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Morsi Gets Death Sentence, Harvard Discrimination, Sports And Politics

Morsi Gets Death Sentence, Harvard Discrimination, Sports And Politics


ISIS is gaining ground again in Iraq, capturing the town of Ramadi, west of Baghdad. It’s a heavy blow to the Iraqi government and any hopes of rooting out the terrorist group. Shia militias, who already played an important part in retaking the city of Tikrit two months ago, are reportedly on their way to try and recapture the city with troops who fled the scene yesterday. At least 500 people, civilians and soldiers, have been killed in recent fighting, which also drove out 8,000 residents from the city, AP reports. But a local government spokesman warns the death toll could go much higher amid mass killings at the hands of ISIS fighters.


Photo: APA Images/ZUMA

Mohamed Morsi, Egypt’s first elected president and former Muslim Brotherhood leader, has been sentenced to death along with more than 100 other people for their roles in massive 2011 prison escapes, Mada Masr reports. Morsi and 15 other Muslim Brotherhood figures are also believed to have leaked sensitive information to Qatar. The ruling has been referred to the highest religious authority in Egypt, the Grand Mufti.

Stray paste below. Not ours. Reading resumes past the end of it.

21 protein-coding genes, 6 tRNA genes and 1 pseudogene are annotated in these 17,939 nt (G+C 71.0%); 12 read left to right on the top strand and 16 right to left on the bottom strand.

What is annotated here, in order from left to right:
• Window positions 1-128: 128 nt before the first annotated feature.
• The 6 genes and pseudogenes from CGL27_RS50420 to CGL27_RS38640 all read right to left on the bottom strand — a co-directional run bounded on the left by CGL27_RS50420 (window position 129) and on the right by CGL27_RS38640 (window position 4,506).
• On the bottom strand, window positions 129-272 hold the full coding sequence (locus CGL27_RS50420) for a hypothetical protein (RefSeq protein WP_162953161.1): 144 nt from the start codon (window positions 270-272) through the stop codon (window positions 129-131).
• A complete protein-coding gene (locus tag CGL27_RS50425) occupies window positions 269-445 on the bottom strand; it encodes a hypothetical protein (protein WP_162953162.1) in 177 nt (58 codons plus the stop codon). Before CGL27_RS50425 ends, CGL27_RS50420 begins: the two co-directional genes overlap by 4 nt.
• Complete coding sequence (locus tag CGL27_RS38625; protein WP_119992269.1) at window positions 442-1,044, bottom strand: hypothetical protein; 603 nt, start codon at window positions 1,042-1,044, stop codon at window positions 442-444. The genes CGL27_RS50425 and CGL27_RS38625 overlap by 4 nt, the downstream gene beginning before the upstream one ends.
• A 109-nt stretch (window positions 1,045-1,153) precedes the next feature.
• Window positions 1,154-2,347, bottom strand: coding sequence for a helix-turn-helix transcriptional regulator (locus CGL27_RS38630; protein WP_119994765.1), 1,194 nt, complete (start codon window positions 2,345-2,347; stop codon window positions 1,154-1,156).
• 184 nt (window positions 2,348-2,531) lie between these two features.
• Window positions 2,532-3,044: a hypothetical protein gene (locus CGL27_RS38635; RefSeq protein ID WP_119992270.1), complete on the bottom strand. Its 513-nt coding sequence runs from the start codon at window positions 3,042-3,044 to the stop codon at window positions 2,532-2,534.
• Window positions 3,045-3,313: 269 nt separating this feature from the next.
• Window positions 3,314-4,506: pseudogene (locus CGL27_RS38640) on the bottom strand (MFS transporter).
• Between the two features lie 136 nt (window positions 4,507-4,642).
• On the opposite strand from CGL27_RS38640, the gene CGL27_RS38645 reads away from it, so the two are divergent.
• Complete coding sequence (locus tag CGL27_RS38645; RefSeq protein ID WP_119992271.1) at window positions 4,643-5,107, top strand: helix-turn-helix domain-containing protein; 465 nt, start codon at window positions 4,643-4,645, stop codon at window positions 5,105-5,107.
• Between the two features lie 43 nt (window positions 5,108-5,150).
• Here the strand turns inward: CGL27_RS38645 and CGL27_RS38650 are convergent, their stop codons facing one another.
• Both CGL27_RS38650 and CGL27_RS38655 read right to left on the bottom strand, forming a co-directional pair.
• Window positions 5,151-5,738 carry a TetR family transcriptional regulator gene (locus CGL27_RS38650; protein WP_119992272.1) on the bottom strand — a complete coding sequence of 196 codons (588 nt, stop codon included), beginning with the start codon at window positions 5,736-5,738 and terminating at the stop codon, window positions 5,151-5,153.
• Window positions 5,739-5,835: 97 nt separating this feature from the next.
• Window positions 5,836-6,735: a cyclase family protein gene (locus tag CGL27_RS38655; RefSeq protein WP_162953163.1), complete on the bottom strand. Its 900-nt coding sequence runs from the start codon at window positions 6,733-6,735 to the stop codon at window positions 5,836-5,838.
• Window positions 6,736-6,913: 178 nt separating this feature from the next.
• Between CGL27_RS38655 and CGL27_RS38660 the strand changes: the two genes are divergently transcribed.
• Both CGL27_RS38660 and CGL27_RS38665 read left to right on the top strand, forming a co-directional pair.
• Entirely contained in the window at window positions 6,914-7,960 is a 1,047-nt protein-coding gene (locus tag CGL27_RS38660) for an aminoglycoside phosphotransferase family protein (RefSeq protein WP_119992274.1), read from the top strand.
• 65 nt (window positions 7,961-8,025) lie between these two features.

The Saudi-led coalition has resumed its airstrike campaign in Yemen after a five-day humanitarian ceasefire expired yesterday. The UN envoy to Yemen urged both parties to extend the truce, but his calls were ignored, Al Jazeera reports. Yemen’s exiled foreign minister said Saudi Arabia had decided not to renew the agreement because Houthi rebels had violated the ceasefire. Though there were some reports of clashes between Houthi rebels and pro-government forces, the truce was largely respected.


A group of 64 organizations has launched a complaint against Harvard University, accusing it of discrimination against Asian-American candidates, The Wall Street Journal reports. Research has shown that Asian-American applicants are required to score 140 points higher than white students, 270 points higher than Hispanic students and 450 points higher than African-American students on their SAT exams to have the same chances of admission.